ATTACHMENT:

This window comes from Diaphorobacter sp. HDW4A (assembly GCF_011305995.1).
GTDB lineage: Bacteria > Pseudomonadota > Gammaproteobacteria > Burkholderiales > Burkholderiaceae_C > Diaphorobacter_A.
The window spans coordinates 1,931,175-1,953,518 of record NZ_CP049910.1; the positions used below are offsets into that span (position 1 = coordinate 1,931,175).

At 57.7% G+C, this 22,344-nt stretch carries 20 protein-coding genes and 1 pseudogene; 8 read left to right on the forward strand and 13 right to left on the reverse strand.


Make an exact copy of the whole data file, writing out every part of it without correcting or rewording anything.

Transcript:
This window comes from Diaphorobacter sp. HDW4A (assembly GCF_011305995.1).
GTDB lineage: Bacteria > Pseudomonadota > Gammaproteobacteria > Burkholderiales > Burkholderiaceae_C > Diaphorobacter_A.
The window spans coordinates 1,931,175-1,953,518 of record NZ_CP049910.1; the positions used below are offsets into that span (position 1 = coordinate 1,931,175).

At 57.7% G+C, this 22,344-nt stretch carries 20 protein-coding genes and 1 pseudogene; 8 read left to right on the forward strand and 13 right to left on the reverse strand.